Red Carpet Couture at AltaRoma

Marco BolognaSan Andres Milano & Sarli Couture

The January 2013 edition of AltaRomAltaModa took place in Rome January 26 – 29.

The event sought to promote the city as a center of haute couture, art, artisanship and young talent.

Handmade and bespoke fashion has long been synonymous with Italian fashion, and Rome remains a hub of international scouting and traditional craftsmanship. AltaRoma strives to epitomise the concept of Made-in-Italy.

Highlights included the re-launch of Maison Galitzine, and collections from new designers such as Stella Jean, MarcoBologna, San Andrès Milano and Susanne Susceptible.

As part of the event, Renato Balestra’s couture house was opened up to 11 up-and-coming designers to pay homage to the legendary label. The new talent found their inspiration in the color,       ‘Balestra blue’. This “electric shade” first debuted in the 1960s on a short, satin dress featuring an egg-shaped line, the first-ever garment carrying the Balestra label. The display was set up in the spaces of Atelier Balestra.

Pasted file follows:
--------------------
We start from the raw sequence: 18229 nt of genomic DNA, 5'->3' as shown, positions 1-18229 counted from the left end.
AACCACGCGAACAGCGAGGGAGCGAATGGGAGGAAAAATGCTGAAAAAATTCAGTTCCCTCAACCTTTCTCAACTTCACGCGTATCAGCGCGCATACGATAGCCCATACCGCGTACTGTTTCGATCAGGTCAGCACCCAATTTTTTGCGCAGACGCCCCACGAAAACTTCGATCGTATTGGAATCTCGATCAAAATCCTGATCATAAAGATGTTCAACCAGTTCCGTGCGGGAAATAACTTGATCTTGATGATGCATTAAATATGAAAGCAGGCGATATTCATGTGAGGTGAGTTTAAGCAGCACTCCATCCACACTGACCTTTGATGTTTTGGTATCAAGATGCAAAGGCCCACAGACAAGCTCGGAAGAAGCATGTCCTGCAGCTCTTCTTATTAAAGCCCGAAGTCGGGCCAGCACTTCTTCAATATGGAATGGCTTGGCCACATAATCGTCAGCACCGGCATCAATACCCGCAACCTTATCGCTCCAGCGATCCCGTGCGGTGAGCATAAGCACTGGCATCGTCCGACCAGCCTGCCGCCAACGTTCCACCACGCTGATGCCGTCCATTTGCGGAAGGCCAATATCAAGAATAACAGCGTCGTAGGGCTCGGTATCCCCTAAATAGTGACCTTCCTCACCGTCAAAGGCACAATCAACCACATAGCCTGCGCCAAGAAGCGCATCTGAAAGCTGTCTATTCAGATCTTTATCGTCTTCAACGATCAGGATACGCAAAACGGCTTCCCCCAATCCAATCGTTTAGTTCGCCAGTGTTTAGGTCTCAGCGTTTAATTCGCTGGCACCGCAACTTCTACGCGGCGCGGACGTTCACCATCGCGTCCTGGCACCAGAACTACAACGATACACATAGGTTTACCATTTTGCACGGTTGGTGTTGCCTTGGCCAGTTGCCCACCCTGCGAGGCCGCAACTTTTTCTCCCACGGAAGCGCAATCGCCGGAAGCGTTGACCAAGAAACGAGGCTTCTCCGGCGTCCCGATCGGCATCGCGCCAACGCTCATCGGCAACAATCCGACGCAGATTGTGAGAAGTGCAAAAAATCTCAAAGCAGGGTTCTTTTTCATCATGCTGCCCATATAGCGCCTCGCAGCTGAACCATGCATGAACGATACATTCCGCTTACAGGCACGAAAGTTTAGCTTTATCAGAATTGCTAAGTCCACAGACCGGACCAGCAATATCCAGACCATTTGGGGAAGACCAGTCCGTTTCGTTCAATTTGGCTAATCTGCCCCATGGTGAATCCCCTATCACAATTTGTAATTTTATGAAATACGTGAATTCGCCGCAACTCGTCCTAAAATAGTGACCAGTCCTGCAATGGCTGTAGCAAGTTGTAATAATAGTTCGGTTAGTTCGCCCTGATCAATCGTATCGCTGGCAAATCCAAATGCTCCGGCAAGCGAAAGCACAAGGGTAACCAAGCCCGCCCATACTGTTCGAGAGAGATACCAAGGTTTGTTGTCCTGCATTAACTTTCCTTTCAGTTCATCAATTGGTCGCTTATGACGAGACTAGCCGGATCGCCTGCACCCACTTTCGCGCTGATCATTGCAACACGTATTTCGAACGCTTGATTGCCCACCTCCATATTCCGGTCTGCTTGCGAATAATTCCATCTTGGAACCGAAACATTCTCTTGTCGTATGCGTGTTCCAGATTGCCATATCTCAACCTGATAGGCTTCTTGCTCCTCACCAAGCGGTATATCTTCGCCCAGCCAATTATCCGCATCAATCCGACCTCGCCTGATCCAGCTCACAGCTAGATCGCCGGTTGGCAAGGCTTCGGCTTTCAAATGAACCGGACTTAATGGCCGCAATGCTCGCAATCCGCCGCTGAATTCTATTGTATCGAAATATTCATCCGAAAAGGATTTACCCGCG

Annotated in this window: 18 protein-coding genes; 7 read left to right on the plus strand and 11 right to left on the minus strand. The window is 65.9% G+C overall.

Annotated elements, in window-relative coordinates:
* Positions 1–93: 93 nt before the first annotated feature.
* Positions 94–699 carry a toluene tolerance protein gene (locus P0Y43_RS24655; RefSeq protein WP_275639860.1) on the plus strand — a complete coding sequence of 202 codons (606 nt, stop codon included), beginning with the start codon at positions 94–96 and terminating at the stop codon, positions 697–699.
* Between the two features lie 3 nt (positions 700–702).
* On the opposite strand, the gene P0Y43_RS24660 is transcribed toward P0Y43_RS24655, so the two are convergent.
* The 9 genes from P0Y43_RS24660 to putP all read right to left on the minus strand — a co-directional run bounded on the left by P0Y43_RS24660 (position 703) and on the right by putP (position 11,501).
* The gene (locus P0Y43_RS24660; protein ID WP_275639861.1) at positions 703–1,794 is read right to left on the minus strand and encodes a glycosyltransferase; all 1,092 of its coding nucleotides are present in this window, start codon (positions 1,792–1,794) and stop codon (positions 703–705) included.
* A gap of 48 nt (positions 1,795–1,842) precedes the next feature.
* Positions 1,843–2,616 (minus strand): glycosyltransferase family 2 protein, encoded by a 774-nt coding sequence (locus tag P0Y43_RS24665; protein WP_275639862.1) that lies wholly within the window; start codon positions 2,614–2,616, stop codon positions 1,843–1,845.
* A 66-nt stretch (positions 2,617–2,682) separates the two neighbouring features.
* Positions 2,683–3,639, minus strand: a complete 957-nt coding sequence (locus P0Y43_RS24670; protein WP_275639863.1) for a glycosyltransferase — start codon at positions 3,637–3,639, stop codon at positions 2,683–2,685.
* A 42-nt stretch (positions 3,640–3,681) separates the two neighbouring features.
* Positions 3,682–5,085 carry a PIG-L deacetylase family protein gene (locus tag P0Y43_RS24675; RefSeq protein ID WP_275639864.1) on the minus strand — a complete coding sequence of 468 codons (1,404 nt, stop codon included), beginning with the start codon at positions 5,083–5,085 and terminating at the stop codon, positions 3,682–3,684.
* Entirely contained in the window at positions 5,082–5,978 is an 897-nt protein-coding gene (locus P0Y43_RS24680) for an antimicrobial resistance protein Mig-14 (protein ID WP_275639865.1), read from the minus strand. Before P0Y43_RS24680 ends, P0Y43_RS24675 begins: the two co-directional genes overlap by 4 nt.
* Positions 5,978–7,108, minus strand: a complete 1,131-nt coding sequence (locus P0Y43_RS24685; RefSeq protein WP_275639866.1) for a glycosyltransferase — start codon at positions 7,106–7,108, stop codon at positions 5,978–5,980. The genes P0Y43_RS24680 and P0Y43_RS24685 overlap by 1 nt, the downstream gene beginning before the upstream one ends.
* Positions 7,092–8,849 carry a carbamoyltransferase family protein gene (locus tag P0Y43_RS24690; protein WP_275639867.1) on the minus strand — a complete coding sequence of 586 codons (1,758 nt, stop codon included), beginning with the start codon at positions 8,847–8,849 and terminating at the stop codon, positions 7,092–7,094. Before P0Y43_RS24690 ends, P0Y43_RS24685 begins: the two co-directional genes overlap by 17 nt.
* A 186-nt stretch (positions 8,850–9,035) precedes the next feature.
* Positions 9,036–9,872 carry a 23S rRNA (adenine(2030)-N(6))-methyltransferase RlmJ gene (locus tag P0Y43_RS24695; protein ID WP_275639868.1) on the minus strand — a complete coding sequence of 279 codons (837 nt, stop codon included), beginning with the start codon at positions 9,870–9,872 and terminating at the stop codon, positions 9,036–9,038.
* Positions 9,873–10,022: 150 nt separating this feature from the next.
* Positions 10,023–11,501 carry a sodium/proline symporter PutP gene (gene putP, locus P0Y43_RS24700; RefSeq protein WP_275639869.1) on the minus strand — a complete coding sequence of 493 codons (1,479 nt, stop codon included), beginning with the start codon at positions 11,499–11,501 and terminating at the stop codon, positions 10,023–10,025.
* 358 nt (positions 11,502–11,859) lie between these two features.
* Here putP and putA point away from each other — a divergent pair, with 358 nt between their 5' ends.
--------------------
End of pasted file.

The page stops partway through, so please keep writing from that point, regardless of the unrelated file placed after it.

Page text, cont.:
36 Italian designers, couture houses, designers and jewelers used Altaroma as a platform in the exhibition ‘LIMITED/UNLIMITED’, conceived by Altaroma president Silvia Venturini Fendi. The exhibition took inspiration from ‘red carpet’ style and celebrated the traditional values of the artisan.

On a virtual ‘red carpet’ were items signed by: Armani, Elie Saab, Emilio Pucci, Ermanno Scervino, Fendi, Gucci, Roberto Capucci, Roberto Cavalli, Valentino, Versace, Vionnet, Abed Mahfouz, Albino, Angelos Bratis,, Aquilano Rimondi, Buccellati, Cazzaniga, Delfina Delettrez, Fausto Puglisi, Francesco Scognamiglio, Galitzine by Sergio Zambon, Gattinoni, Hedy Martinelli, Lucia Odescalchi, Marco De Vincenzo, Maurizio Pecoraro, Nino Lettieri, Raffaella Curiel, Renato Balestra, Sarli Couture, Fabio Salini, Stella Jean, Sylvio Giardina, Tony Ward, Vhernier and VBH.

“Maximizing tradition through contemporary concepts was one of the key aims of the event,” said Venturini Fendi. “I wanted to focus on these objectives, fully conscious, on the one hand, of the enormous potential of Rome for fashion and the culture of creativity and, on the other, of fashion for Rome and Italy on the whole, as the driving force behind a new source of creative wealth and new job opportunities.”